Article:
Loneliness can have significant adverse effects on the physical and mental health of older adults. Especially with the holidays approaching, it’s important to be aware of the signs of loneliness in older adults so that you can offer support and help them combat isolation.
We’re here to help by sharing the signs you need to know and the various ways you can help your aging parent stop or prevent feelings of loneliness.
If you begin to notice these signs, there’s a good chance your loved one is feeling lonely or isolated.
Seniors may withdraw from social activities, clubs, or gatherings they used to enjoy. They might also isolate themselves from family and friends, participate in social interaction even less, or become less responsive to communication attempts. This could show itself through reduced phone calls, text messages, or in-person visits.
Loss of interest in hobbies, activities, or things they once enjoyed can be an indicator of loneliness. This can happen because they may no longer find pleasure in their pastimes, they may no longer have others to share their interests with, or they may be depressed.
As a note, loneliness often leads to an increased risk of feelings of sadness, depression, or anxiety. Seniors may display a persistent low mood and a sense of hopelessness. It’s important to keep an eye on this or reach out to a professional for support, as this can cause a number of health risks and health problems.
Loneliness has been linked to a decline in physical health, including a weakened immune system, increased inflammation, increased risk of high blood pressure, and a higher risk of chronic diseases. Those experiencing loneliness and isolation might also experience cognitive decline, including problems with memory, concentration and decision-making.
Loneliness can lead to a lack of interest in self-care and personal hygiene. Seniors may neglect proper nutrition, experience changes in their sleeping and eating habits, be less prone to grooming, and have trouble keeping up with housekeeping.
Loneliness has been associated with heightened perceptions of physical pain, which can lead to more complaints about aches and pains. Seniors also might directly express feelings of isolation, saying that they are lonely or feeling alone.
Adult children can make a significant difference in preventing and managing loneliness in their aging parent by becoming their support system and finding ways to help them.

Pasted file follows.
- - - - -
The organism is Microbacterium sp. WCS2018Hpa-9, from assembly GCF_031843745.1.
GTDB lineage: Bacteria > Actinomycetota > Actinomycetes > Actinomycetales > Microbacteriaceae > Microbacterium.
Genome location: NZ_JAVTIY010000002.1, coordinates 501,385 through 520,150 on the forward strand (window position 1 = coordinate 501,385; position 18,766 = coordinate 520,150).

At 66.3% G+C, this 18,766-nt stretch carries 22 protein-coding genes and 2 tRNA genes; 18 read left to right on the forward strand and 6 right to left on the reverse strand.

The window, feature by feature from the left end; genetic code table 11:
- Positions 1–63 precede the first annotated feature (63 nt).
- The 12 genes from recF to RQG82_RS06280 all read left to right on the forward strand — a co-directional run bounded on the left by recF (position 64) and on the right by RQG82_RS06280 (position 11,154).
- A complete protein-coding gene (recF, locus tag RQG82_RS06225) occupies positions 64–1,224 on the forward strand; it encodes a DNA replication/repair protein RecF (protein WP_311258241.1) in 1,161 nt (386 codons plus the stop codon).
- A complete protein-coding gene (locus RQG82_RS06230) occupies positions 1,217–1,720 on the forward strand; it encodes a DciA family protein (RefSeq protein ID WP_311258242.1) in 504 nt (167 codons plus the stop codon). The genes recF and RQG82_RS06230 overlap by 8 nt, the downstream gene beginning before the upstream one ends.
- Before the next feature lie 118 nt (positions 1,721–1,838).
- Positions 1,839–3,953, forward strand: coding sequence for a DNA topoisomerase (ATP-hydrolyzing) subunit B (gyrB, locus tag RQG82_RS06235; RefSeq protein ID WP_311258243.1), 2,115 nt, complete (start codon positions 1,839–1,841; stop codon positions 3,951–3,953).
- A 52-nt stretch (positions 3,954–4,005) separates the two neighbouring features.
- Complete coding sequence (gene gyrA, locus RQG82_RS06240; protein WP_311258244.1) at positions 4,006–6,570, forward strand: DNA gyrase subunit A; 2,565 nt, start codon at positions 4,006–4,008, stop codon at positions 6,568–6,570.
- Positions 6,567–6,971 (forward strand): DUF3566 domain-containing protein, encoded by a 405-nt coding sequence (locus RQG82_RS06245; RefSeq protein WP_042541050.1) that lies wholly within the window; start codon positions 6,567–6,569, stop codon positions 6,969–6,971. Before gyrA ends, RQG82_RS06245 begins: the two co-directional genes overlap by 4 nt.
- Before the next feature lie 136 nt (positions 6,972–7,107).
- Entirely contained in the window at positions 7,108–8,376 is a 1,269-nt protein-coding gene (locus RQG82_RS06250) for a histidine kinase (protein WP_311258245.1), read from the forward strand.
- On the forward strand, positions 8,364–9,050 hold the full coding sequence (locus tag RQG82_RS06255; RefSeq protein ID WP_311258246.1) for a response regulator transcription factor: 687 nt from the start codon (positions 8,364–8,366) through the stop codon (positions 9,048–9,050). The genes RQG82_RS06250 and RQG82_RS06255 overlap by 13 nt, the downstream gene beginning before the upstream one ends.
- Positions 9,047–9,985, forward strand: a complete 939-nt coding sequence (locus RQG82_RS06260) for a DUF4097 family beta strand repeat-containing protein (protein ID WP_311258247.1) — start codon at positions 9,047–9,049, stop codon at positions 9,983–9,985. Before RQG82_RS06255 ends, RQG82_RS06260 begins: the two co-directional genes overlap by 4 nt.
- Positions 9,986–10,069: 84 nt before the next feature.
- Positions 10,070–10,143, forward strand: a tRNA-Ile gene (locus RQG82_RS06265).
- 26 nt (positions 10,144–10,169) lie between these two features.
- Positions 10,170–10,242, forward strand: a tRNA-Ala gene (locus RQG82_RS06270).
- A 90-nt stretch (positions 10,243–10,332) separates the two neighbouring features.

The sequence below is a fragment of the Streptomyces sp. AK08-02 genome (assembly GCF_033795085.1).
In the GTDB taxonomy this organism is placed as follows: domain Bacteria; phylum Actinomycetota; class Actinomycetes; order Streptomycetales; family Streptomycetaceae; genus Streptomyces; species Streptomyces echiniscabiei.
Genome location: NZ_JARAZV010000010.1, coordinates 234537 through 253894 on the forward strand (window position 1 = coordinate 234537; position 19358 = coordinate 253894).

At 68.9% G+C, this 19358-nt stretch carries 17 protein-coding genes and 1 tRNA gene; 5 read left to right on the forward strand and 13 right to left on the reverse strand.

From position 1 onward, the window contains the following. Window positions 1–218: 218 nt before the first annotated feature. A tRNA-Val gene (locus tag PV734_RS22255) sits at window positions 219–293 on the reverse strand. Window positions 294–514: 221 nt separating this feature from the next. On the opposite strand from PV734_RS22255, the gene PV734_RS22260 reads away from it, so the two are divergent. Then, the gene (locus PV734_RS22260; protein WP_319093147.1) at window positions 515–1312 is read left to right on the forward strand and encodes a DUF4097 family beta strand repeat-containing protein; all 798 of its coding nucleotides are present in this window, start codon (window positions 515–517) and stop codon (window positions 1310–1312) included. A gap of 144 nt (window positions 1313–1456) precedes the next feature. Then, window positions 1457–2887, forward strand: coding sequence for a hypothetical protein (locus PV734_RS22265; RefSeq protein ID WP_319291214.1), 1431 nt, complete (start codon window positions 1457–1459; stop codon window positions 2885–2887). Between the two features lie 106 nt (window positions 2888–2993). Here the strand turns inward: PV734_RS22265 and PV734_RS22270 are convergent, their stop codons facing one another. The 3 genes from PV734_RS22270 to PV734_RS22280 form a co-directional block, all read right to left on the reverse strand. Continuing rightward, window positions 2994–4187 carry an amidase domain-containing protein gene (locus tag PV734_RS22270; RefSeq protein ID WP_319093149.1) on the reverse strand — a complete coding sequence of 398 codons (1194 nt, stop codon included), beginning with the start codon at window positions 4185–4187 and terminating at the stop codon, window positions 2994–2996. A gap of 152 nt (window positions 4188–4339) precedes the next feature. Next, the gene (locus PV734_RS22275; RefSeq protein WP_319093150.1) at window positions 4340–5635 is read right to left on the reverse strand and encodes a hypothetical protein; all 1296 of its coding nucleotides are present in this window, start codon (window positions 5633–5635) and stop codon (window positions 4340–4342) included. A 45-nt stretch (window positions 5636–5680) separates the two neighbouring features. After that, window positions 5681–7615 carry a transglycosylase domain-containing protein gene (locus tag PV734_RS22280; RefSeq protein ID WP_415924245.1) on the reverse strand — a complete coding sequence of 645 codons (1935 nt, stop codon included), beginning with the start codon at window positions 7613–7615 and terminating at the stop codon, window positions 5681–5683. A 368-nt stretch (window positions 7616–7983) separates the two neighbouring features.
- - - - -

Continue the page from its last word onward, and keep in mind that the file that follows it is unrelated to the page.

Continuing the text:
Spend time with your parent regularly. Loneliness often stems from isolation, and simply being there can provide companionship and comfort. Engage in conversations, play games, or do activities they enjoy.
Encourage your parent to participate in social activities or join clubs and organizations for seniors. This can help them build new friendships and find a sense of belonging.
If your parent is open to it, teach them how to use technology to stay connected with friends and family. Setting up video calls, social media accounts, or teaching them how to use email can help bridge the gap.
If you live far away, make an effort to stay in touch through regular phone calls and video chats. This can help your parent feel loved and connected, even at a distance.
If your parent has mobility issues, help them with transportation to social gatherings, doctors’ appointments, or other events.
Offer to help with chores, grocery shopping, or home maintenance. This can make your parent’s life easier and free up their time for social activities.
Support your parent in pursuing hobbies and interests they enjoy. Whether it’s gardening, painting, reading, or any other activity, these can be fulfilling and provide a sense of purpose.
Cook or deliver homemade meals to your parent’s home. Sharing meals is a great way to bond and ensures they have proper nutrition.
Organize family gatherings and events that involve extended family members and friends. These gatherings can be a source of joy and connection for your aging parent.
Understand that loneliness can be challenging, and your parent may need time to adjust to changes and new social connections. Be patient and supportive throughout the process. You should also listen to your parent’s feelings and concerns; being compassionate and understanding can make a significant difference.
If your parent’s loneliness is accompanied by symptoms of depression or severe isolation, consider seeking professional help from a physician, therapist or counselor who specializes in geriatric issues.
Senior living communities like Waterstone at Wellesley play a vital role in combating loneliness among older adults by providing social and recreational opportunities, a supportive environment, maintenance-free living and access to various amenities and services.
Residents at Waterstone have a wide array of lifelong learning programs, social events, fitness classes and wellness opportunities that combine to create a sense of community. No matter your parent’s interests, Waterstone at Wellesley has everything needed for a carefree lifestyle full of great friends.
At Waterstone at Wellesley, this is also combined with dedicated assisted living support if or when it’s needed. Our personalized care continuum offers support, care consultations and daily planning, daily living programs, medication management, home health coordination with ancillary providers, as needed, and customized wellness plans.
Keeping our residents engaged and social is important to us at Waterstone at Wellesley. If you’d like to learn more about our lifestyle for your loved one, give us a call to schedule a tour.